We dined with The Very Hungry Caterpillar, befriended Percival the Plain Little Caterpillar, and watched what happens Because a Little Bug went Ka-CHOO. Charlotte’s Web was spun above us, and A Bug’s Life ensued below; the itsy-bitsy spider climbed up the water spout and the old lady swallowed the fly. Jiminy Cricket!
And then the bugs crawled from the pages and into our lives; beetles scooped into leaf-filled jars, daddy longlegs dangled before wide, mystified eyes, cicadas were bravely eaten by rebels on the school bus. And, of course, the lightning bugs—rising from the freshly mowed grasses, gripping atop trembling, late-night fingertips, and living up to their names, transforming moonlit foliage into stormy clouds, brimming with flashes of light.
But somewhere along the way, we just lost touch a bit. Ask anyone who is over a decade post-childhood to take a peak under a log, and I can almost guarantee that those squeals will not be of wonder and delight. Somehow horror—or apprehension at the least—has nosed its way into our bug bond. We’ve been taught to fear the creepy-crawlies, and made enemies of our childhood pals.
Your garden is bugged…
Despite our strayed path, our bug buddies have never left our side; just take a step outside your door, and take a moment to consider… Who is pollinating your flowers, fruits, and vegetables? Who feeds the birds nesting in your tree? Who eats the parasites, snails, slugs, and hornworms? And who decomposes anything that dies, returning it to compost?
Bees and flies, grasshoppers and locusts, wasps, beetles, butterflies, mites, springtails, glowworms, and moths are all hard at work, making your garden the abundant circle of life that it is. Really, your flora grows in the insects’ garden; we’re just watching their blossoms bloom.
On the wings of a bug…
Above you, there are thousands of insects, floating on breezes in the vast blue sky. Flies, aphids, and wasps catch an updraft, and drift up to 4,000 feet in the air. Ladybugs glide through clouds above, and gypsy moths soar at 10,000 feet. 14,000 feet high, there are spiders clutching on to threads of silk as they drift along. Higher still, there are moths and butterflies and fleas. And once, way up above the mountaintops, an entomologist in an airplane caught a single, tiny termite, adrift at 19,000 feet.
Below you, there are extensive insect networks, stretching for miles through the soil. A latticework of tunnels and chambers houses social colonies of thousands of ants and termites. Baby cicadas wait in the subterranean for up to 17 years before exploding into flight. There are beetles hatching just below the surface and springtails chewing 500 meters below.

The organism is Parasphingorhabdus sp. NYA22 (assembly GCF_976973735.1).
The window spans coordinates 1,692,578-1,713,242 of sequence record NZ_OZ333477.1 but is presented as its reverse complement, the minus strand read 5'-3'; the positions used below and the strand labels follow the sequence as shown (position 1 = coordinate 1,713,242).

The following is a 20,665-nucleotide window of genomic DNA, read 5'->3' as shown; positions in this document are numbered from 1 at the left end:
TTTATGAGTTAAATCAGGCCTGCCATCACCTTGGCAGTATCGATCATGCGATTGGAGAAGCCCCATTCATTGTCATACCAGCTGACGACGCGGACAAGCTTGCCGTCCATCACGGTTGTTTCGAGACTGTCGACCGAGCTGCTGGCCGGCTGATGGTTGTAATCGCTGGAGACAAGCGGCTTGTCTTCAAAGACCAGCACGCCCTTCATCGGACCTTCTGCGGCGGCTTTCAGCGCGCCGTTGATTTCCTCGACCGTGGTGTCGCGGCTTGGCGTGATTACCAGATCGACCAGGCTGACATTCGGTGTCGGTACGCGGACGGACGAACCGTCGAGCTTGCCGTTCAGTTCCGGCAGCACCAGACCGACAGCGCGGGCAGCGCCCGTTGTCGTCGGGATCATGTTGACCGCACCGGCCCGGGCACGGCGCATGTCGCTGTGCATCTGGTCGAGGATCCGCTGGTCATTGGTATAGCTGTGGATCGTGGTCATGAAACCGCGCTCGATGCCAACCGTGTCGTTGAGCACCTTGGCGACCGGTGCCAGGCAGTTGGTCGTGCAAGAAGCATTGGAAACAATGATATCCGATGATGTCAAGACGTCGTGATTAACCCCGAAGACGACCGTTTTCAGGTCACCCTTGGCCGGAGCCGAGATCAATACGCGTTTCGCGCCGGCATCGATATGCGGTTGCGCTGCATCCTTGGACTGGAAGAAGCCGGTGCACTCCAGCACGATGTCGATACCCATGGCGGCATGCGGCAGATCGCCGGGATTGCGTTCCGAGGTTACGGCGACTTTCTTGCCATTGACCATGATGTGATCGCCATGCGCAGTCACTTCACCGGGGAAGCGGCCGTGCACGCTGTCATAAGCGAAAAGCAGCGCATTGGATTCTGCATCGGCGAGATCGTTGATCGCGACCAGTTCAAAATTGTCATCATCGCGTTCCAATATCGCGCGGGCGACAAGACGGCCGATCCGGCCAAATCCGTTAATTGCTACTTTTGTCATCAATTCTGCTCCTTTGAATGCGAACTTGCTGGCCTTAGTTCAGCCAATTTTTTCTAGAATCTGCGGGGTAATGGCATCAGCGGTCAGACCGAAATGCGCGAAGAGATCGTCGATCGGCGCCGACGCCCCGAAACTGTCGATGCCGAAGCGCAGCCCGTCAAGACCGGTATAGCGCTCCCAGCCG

Bugs at risk…
For every human on the planet, there are 200 million insects. 10,000,000,000,000,000,000 bugs eating, decomposing, pollinating, mating, and dying every day. And still, we are in danger of losing them. In the last five years, 30% of the national bee population has been killed off—if they all go, so will one in three mouthfuls of our food. In what has been dubbed the ‘monarch massacre,’ billions of butterflies have already died. In our waterways, pollution and runoff poison thousands of sensitive water bugs.
Bonding with bugs…
So now more than ever, it’s essential to rekindle this bond. It’s never too late to re-embark into the world of curiosity and discovery, to find ways to see again. And it couldn’t be easier to begin; you can start by just creating spaces for them, nurturing a bug friendly backyard:
- Plant native wildflowers and herbs with nectar
- Use clover as ground cover to provide nectar for bees and other insects
- Avoid pesticides and herbicides
- Set out a dish with pebbles and water for insects to sip
- Don’t clip down perennials, so they can provide shelter through the fall and winter
- Leave some leaf litter for bugs to overwinter
- Create a compost pile as a year-round refuge
Or you can just head outside, start noticing things—you never know what you might see. Grab a camera, a microscope, or a sketchbook; a net, a jar, or a field guide. Peer under and inside things—dead wood, stones, leaf litter, ponds, and streams. Lie belly pressed to ground, hover your nose for a moment just an inch above the soil, and you might just meet your smallest wild neighbor.
One more thing…
For further reading, check out A World of Insects from the Harvard University Press Reader, or For Love of Insects by Thomas Eisner.